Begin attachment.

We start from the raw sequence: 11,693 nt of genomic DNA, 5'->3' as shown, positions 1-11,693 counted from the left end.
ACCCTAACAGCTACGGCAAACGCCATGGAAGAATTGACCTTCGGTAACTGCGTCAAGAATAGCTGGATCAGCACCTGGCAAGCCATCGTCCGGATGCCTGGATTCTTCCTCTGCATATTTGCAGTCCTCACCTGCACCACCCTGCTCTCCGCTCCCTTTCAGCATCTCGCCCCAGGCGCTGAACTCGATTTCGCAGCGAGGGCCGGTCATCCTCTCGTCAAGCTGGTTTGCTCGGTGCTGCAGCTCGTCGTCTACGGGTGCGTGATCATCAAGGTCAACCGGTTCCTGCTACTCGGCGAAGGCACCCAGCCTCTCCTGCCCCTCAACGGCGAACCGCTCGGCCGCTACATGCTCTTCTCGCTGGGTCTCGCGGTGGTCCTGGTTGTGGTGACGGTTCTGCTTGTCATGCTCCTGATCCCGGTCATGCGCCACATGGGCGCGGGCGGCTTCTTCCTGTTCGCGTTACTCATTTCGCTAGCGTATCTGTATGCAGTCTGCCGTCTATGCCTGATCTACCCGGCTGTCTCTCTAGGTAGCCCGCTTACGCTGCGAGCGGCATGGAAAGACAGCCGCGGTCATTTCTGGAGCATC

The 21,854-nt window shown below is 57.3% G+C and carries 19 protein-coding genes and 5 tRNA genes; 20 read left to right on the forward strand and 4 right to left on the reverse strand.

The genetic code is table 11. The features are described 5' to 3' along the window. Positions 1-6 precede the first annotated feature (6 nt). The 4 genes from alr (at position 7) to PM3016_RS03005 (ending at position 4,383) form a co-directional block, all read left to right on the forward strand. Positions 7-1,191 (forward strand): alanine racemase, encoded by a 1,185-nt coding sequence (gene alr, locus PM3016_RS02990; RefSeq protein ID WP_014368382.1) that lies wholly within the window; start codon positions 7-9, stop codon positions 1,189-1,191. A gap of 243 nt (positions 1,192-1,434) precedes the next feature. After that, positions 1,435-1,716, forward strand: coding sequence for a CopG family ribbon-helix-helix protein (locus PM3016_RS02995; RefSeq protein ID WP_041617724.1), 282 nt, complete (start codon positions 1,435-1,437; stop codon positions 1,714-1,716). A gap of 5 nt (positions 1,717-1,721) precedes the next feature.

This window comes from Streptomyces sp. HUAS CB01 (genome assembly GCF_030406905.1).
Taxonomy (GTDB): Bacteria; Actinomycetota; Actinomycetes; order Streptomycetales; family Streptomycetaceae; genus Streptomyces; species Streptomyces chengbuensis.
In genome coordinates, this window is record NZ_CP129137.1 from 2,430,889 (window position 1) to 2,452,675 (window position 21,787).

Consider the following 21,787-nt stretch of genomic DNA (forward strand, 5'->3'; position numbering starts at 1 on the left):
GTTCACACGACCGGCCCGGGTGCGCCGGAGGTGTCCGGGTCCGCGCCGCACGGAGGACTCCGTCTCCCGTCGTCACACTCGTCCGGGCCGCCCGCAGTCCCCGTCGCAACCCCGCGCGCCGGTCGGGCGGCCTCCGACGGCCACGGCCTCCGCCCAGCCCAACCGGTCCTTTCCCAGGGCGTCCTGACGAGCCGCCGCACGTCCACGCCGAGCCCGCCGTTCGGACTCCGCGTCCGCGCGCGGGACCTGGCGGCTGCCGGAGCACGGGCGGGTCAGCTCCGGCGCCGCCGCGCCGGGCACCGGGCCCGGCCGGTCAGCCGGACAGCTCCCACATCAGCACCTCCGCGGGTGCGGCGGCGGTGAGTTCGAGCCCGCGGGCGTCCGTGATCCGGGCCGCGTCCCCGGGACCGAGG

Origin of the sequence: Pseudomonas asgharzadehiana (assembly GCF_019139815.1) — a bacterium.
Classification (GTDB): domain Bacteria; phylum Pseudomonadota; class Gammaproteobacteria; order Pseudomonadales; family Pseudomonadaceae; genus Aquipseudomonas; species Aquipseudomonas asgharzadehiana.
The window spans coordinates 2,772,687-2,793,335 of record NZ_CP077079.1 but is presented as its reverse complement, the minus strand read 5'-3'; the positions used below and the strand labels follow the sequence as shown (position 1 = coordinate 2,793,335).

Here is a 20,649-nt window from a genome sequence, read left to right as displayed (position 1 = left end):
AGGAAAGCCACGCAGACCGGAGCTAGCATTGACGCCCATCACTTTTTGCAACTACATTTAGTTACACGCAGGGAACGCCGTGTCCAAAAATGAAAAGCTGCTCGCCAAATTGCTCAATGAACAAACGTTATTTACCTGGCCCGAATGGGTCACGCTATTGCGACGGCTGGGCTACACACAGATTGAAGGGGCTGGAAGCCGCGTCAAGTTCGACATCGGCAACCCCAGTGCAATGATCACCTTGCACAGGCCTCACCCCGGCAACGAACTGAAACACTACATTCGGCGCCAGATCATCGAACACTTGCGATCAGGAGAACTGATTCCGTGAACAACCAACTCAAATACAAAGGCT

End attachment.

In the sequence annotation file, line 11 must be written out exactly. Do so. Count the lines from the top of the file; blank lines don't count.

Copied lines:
Classification (GTDB): domain Bacteria; phylum Pseudomonadota; class Gammaproteobacteria; order Pseudomonadales; family Pseudomonadaceae; genus Aquipseudomonas; species Aquipseudomonas asgharzadehiana.